You may have heard the saying that the “web is your resume, and social media is your references”. It is a very true and powerful statement. According to SHRM, 56% of organizations are currently using social media to recruit future employees. Is it fair? Is it legal? All those questions will be answered but as a job seeker, is this something you even care about?
Employers (especially larger companies) must be extremely careful (legal concerns) on how they use social media to help screen a candidate. It is the reason that most internal human resource departments don’t even allow it. However, in smaller companies (where you send your resume directly to the hiring authority), staffing firms and headhunters, odds go up that when they see a “match” from your resume, their next step will be to look you up on LinkedIn followed by Facebook then Twitter.
The good news is that for 95% of you, this is a great thing! Trust me, if you are qualified for the job, the only reason the employer is looking you up (and the only time) is to gain more knowledge about you to support your resume. Think about it. You probably spent hours putting together a resume that shows exactly what you do. Each word is specifically chosen. If an employer can then look at your LinkedIn and see examples of your work or your Facebook to see you socially, wouldn’t those things together make you stand out?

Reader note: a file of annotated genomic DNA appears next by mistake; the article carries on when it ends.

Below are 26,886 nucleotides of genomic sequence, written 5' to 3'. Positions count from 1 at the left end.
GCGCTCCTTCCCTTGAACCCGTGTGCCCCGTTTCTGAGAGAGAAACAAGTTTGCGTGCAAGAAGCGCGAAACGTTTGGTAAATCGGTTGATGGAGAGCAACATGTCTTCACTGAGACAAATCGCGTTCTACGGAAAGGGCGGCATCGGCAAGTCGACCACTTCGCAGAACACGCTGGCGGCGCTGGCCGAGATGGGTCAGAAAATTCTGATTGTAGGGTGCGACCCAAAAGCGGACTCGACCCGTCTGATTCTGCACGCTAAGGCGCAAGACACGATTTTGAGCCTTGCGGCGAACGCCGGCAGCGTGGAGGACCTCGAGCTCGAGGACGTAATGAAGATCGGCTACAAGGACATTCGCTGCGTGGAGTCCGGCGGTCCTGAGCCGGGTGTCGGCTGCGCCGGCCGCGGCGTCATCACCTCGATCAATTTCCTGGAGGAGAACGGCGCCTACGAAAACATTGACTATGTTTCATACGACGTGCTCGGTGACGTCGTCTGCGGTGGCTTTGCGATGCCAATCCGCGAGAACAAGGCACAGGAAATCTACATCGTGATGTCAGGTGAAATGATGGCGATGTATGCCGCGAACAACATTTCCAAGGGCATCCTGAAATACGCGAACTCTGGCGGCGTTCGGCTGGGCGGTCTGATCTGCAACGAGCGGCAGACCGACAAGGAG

Also consider that any employer checking your social media typically has participated in social media themselves. They get it. Believe me, they want to hire you and fill the job with the right person.
Many job seekers are still concerned (and some should be) about employers poking around. The best way to deal with this is to lock down all your social during the job search. I will tell you however that most of the time, this is not even necessary.
In my experience, these are the top three things employers are looking for in your social profiles:
- Make sure your resume and LinkedIn profiles match. Over 50% don’t and will throw a huge curveball in your chances of getting hired. Most of the time it is dates of employment and missing employment on the resume or LinkedIn.
- Looking to see normal. In the ten second scan of your social profile, they just want to make sure they don’t see anything that would concern them. Having a picture of yourself with a beer in your hand is not a bad thing (unless it is in your LinkedIn profile picture). However, numerous pictures of parties and craziness may throw up some concerns (which is not the case most of the time but that is all you hear about in the media).
- Communication and Professionalism Skills. They want to see how you communicate with friends and peers. They know your resume is a prepared document but your LinkedIn posts and Facebook reactions are usually your own thoughts.